To enter India all travelers require a passport valid for at least 180 days and at least..Travel Health
Recommended vaccinations for travel to India are Diphtheria, Hepatitis A, Malaria..Local Currency
The official currency for India is the Rupee. Notes are in denominations of Rs1,000, 500..Weather
The weather is hot throughout the year in India with variations in each region. The..Local Customs
The people of India are friendly and helpful and are generally happy to assist tourists..Languages
The main language in India is Hindi with about 40% of the population speaking it. English..Transport Options
The International Airports for India are: Chjatrapati Shivaji International Airport in..Travel Tips
Major airports, train stations, popular restaurants and tourist sites are common areas..Local Food
India offers a wonderful range of culinary diversity. There are varying degrees of spices..Local Timezones
India Standard Time is 5.5 hours ahead of Greenwich Mean Time (GMT+5.5). India does not..Dutyfree Limits
The following goods may be imported into India without incurring customs duty: 200..
Recommended vaccinations for travel to India are Diphtheria, Hepatitis A, Malaria, Rabies, Tetanus and Typhoid. If arriving from any yellow fever infected areas all travelers (including infants over six months old) are required to obtain a yellow fever certificate. Vaccinations for hepatitis B, Japanese encephalitis and tuberculosis are sometimes recommended depending on the season and region being visited. In 2006 there was an outbreak of Dengue Fever and there have been reports of Chikungunya virus in Andhra Pradesh, Delhi, Gujarat, Karnataka, Kerala, Madhya Pradesh, Maharashtra, Puducherry (Pondicherry), and Tamil Nadu.
All water used for drinking, brushing teeth or making ice should be boiled as should milk as this is often unpasteurised. Ensure all meat, fish and vegetables are very well cooked and all fruit is peeled.
Any traveler aged between 18 and 70 years of age extending their visa for one year or more will be required to take an AIDS test. Diarrhea is extremely common for travelers in India so ensure you stay hydrated and carry appropriate medication with you for treatment. Malaria is endemic throughout the country so try to avoid mosquito bites and stay away from stray cats and dogs as India has a high rate of rabies.
Health care facilities vary dramatically in standard and all travelers are advised to have full comprehensive medical insurance before arriving in India. Avoid small government hospitals if possible and try to stick to private hospitals as they offer much better service. Medical care in rural areas is very limited or unavailable.
Currently all travelers to India are advised not to go near rural areas of Jammu and Kashmir other than Ladakh and any where near the border with Pakistan. Travel to Srinagar and Imphal should also be avoided. If you do need to travel to any of these areas then it is advised to only arrive by air.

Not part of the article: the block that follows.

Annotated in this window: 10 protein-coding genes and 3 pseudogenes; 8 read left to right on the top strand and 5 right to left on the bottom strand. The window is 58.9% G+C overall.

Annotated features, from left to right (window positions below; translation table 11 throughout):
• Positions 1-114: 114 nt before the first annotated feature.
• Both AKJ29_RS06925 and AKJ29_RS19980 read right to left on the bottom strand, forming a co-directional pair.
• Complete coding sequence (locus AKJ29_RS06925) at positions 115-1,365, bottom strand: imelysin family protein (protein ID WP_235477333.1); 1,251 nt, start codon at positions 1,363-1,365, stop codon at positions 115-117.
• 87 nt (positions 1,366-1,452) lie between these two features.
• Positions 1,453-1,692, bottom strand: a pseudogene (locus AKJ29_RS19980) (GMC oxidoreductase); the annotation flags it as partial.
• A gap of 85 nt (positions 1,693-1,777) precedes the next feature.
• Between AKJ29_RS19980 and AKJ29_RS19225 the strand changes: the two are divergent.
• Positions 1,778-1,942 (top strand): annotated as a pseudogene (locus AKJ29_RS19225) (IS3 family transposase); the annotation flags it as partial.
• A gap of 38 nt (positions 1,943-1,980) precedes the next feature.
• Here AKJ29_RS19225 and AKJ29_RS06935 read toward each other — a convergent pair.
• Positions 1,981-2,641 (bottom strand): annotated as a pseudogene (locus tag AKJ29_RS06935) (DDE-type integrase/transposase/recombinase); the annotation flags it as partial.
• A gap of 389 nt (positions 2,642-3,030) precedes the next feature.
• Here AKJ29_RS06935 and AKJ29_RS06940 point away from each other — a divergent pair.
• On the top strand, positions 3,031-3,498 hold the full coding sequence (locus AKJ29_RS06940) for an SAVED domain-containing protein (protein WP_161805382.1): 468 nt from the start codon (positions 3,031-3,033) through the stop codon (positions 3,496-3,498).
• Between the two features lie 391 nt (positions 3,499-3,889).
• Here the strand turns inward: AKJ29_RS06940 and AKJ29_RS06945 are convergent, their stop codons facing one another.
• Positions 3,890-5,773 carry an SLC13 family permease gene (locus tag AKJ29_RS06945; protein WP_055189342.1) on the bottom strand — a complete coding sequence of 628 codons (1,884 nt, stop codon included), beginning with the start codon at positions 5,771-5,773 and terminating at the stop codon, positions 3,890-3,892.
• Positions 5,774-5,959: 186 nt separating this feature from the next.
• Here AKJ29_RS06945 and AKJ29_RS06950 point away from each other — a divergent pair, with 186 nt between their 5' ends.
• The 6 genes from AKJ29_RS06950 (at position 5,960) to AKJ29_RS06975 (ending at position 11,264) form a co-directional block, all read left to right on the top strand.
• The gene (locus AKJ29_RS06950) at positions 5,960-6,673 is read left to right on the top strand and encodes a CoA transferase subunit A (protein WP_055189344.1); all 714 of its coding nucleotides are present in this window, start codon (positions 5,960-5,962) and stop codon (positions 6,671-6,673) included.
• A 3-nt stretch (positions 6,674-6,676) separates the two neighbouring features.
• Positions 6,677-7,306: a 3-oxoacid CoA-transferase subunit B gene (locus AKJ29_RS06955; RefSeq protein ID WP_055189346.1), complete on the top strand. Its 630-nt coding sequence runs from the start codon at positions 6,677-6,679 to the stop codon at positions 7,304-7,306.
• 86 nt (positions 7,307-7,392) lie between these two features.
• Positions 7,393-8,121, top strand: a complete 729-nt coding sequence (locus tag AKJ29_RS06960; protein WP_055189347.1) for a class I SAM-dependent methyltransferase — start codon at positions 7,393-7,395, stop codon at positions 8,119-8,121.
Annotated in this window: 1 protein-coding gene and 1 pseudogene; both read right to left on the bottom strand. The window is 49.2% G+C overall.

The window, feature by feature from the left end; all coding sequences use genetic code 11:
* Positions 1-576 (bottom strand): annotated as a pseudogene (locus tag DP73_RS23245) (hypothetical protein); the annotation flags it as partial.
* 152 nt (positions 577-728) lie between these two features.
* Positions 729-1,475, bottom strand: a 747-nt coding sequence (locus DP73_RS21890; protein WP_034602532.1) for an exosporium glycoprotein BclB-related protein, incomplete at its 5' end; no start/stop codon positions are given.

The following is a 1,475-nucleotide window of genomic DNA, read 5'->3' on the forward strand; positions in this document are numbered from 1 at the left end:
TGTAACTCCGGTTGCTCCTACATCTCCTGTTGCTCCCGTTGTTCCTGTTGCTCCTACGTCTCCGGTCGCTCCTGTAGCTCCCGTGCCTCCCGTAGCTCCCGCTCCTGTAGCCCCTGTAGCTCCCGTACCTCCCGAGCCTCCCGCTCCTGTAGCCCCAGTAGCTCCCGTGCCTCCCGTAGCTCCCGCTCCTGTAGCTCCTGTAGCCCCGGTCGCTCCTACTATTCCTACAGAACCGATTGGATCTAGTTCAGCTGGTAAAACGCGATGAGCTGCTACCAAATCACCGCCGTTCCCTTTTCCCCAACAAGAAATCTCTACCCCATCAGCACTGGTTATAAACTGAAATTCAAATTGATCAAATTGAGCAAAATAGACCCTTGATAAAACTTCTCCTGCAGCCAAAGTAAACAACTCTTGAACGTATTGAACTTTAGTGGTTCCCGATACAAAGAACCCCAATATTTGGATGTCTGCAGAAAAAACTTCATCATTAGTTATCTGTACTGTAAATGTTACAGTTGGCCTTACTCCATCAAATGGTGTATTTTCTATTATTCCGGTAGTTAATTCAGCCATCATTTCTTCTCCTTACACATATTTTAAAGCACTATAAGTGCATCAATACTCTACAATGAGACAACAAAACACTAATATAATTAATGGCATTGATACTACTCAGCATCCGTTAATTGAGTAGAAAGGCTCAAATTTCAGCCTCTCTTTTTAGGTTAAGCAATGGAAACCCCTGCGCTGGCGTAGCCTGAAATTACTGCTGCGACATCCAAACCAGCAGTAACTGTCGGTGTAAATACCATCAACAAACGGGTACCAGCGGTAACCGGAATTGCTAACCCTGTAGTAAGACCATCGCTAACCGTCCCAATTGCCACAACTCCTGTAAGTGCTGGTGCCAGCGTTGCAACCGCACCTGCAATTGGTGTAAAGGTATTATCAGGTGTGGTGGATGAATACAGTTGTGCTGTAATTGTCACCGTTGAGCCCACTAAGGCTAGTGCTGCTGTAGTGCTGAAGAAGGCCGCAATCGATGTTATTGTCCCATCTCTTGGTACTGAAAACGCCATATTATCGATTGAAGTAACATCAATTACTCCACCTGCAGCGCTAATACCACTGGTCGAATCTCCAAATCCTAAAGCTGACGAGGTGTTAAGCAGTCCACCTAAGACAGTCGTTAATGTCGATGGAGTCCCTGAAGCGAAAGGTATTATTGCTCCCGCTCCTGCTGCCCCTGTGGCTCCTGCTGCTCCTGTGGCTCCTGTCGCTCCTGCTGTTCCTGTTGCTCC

India has a serious threat from terrorism and special care should be taken in the lead up to and on days of national significance, such as Republic Day (26 January), Independence Day (15 August), Ramadan (11 Aug to 9 Sept), Eid (10/11 September) and Diwali (5 November). There have been many terrorist attacks since July 2006 in major cities such as Pune, Mumbai, New Delhi, Jaipur, Faizabad, Varanasi, Lucknow and Hyderabad.
Petty crime and theft is a problem throughout the country so always use common sense and protect any valuables especially in areas of Kashmir or northeast India. You should also be careful when traveling at night particularly in areas around Uttar Pradsesh, Bihar and Jharkhand. Stay alert when handling any cash as it is common for people to shortchange you including those in official roles such as police employees, merchants and official ticket sellers.
When visiting rural areas at night be especially cautious as it has been known for Bandits to abduct and rob tourists. Try to avoid driving at night and traveling in night buses in these areas. Although homosexuality is now legal in India to avoid harassment try to avoid any public displays of affection as the population is quite conservative.
Female travelers should take extra care when traveling throughout India. Verbal and physical harassment by groups of men is very common. Always dress conservatively even on the beach, try to avoid traveling alone even during the day, and do not smoke or drink in public as this will only bring extra attention to you. Avoid areas where there are likely to be inebriated men such as Festivals as these can be unsafe for women travelers and try to avoid conversations with unfamiliar men. Overall try to blend in to the Indian way of life including the way they dress.
Be especially careful when traveling on any roads throughout the country as India has the highest road fatality in the world. The roads are a confused mix of speeding cars, trucks, wandering cows, and crazy pedestrians who are all using a road in generally poor condition. Roads outside the main cities are usually congested and poorly maintained and lacking warning markers. Try to use trains instead of buses; taxis instead of auto rickshaws; government bus services instead of private ones, and avoid traveling at night.
Corruption in the police force is prevalent and the ethics of each police officer varies. The emergency contact numbers for India are: Police 100, Ambulance 102 and Fire 101. In Hyderabad, and several other cities throughout India, you can dial 108 for all emergencies.
We strongly advise that all Australian travellers check the latest travel advice on the Australian Government Smart Traveller site.